The Connemara Pony is Ireland’s only native breed. It comes from and is named for an area on the west coast of Ireland bordered by the Atlantic Ocean and Galway Bay; a wilderness of bogs and rugged moorland. In the early days of the breed, about 5th century B.C., the Connemara resembled a Shetland pony. Later, Celtic raiders bred the horses to the Spanish Jennet and the Irish Hobby. Welsh Cob, Arabian, Thoroughbred and Irish Draught helped establish the modern Connemara. Traditionally, Irish Farmers valued the Connemara, and almost all of them owned only one mare. Today, the Connemara is the ultimate sport pony, and jumping is its forte. When the Connemara is crossed with the Thoroughbred, it creates a sturdy and speedy event horse.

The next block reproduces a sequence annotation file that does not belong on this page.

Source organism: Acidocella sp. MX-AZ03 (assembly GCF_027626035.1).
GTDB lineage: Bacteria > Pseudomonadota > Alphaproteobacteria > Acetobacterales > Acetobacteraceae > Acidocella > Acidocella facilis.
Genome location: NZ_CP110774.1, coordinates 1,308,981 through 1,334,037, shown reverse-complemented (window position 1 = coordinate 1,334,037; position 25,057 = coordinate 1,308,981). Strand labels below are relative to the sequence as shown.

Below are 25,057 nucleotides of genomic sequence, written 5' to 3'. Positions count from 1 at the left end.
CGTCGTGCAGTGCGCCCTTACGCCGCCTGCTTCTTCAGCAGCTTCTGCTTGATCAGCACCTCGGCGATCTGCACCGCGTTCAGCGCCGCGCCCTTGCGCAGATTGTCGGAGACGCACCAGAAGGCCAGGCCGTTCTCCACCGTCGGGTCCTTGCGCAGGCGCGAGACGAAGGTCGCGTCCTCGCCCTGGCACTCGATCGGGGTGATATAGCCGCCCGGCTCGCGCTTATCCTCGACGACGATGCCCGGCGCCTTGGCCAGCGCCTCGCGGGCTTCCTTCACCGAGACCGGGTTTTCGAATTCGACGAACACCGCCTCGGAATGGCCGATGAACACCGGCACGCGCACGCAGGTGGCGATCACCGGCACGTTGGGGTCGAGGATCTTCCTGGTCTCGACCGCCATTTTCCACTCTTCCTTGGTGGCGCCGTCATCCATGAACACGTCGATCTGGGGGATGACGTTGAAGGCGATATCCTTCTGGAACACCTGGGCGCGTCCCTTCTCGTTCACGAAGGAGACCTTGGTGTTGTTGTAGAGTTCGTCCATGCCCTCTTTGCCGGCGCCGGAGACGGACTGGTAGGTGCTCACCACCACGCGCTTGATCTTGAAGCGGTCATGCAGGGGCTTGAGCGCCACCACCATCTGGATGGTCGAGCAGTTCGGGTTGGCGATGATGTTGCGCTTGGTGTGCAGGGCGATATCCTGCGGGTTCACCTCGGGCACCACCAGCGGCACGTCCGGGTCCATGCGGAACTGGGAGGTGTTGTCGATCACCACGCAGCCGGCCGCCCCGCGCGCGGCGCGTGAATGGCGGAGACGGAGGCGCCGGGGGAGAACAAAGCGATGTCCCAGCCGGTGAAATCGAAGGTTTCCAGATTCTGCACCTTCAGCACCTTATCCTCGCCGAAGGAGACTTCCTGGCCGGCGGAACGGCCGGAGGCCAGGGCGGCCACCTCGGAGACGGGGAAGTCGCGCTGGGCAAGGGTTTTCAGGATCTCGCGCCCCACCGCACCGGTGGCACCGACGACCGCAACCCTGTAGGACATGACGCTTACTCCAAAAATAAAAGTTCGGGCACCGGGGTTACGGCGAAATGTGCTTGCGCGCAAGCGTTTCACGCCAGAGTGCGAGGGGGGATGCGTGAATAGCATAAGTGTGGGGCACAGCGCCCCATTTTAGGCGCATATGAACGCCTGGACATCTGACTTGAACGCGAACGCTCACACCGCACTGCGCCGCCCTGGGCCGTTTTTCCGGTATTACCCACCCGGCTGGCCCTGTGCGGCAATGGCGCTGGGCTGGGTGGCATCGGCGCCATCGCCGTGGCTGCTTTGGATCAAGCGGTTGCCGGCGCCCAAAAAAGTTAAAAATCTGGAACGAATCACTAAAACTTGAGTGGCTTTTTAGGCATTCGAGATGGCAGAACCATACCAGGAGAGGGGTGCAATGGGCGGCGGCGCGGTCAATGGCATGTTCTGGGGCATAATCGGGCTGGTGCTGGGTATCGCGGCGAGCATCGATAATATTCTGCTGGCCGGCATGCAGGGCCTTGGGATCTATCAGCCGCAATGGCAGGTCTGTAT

The Connemara is a large pony, with heights ranging from 13 to 15 hands. Colors are grey, black, brown and dun, and occasionally, palomino, chestnut and roan. The Connemara has thick and hardy forelegs and strong hocks and thighs. The neck is very long and arched, and the sloping shoulders are perfect for jumping.
For more information:
The American Connemara Pony Society, www.acps.org